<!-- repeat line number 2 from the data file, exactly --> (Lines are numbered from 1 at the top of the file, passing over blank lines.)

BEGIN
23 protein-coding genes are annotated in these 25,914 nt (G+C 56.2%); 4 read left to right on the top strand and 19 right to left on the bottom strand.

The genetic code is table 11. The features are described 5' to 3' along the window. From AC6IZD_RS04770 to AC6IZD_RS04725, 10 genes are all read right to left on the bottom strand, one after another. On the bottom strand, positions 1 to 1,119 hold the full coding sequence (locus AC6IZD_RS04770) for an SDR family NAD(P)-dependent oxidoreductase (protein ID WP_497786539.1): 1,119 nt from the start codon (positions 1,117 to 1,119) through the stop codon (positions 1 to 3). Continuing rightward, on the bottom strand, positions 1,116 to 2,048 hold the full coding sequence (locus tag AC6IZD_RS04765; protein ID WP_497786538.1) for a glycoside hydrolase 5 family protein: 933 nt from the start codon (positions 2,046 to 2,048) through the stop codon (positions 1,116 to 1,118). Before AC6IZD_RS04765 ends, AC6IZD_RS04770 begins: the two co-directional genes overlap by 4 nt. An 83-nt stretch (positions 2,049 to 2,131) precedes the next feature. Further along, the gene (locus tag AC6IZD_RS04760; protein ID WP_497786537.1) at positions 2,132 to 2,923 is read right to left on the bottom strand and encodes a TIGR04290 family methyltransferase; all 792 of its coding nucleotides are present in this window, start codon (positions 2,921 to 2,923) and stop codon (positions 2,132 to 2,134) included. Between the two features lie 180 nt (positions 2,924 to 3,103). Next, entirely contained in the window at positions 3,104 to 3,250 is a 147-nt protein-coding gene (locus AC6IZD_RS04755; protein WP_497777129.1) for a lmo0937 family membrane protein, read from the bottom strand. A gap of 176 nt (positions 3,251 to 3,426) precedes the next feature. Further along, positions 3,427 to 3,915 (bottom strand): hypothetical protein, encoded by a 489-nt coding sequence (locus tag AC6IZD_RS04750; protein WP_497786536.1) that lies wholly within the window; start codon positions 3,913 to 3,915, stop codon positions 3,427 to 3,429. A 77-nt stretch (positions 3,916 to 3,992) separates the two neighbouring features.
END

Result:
The genetic code is table 11. The features are described 5' to 3' along the window. From AC6IZD_RS04770 to AC6IZD_RS04725, 10 genes are all read right to left on the bottom strand, one after another. On the bottom strand, positions 1 to 1,119 hold the full coding sequence (locus AC6IZD_RS04770) for an SDR family NAD(P)-dependent oxidoreductase (protein ID WP_497786539.1): 1,119 nt from the start codon (positions 1,117 to 1,119) through the stop codon (positions 1 to 3). Continuing rightward, on the bottom strand, positions 1,116 to 2,048 hold the full coding sequence (locus tag AC6IZD_RS04765; protein ID WP_497786538.1) for a glycoside hydrolase 5 family protein: 933 nt from the start codon (positions 2,046 to 2,048) through the stop codon (positions 1,116 to 1,118). Before AC6IZD_RS04765 ends, AC6IZD_RS04770 begins: the two co-directional genes overlap by 4 nt. An 83-nt stretch (positions 2,049 to 2,131) precedes the next feature. Further along, the gene (locus tag AC6IZD_RS04760; protein ID WP_497786537.1) at positions 2,132 to 2,923 is read right to left on the bottom strand and encodes a TIGR04290 family methyltransferase; all 792 of its coding nucleotides are present in this window, start codon (positions 2,921 to 2,923) and stop codon (positions 2,132 to 2,134) included. Between the two features lie 180 nt (positions 2,924 to 3,103). Next, entirely contained in the window at positions 3,104 to 3,250 is a 147-nt protein-coding gene (locus AC6IZD_RS04755; protein WP_497777129.1) for a lmo0937 family membrane protein, read from the bottom strand. A gap of 176 nt (positions 3,251 to 3,426) precedes the next feature. Further along, positions 3,427 to 3,915 (bottom strand): hypothetical protein, encoded by a 489-nt coding sequence (locus tag AC6IZD_RS04750; protein WP_497786536.1) that lies wholly within the window; start codon positions 3,913 to 3,915, stop codon positions 3,427 to 3,429. A 77-nt stretch (positions 3,916 to 3,992) separates the two neighbouring features.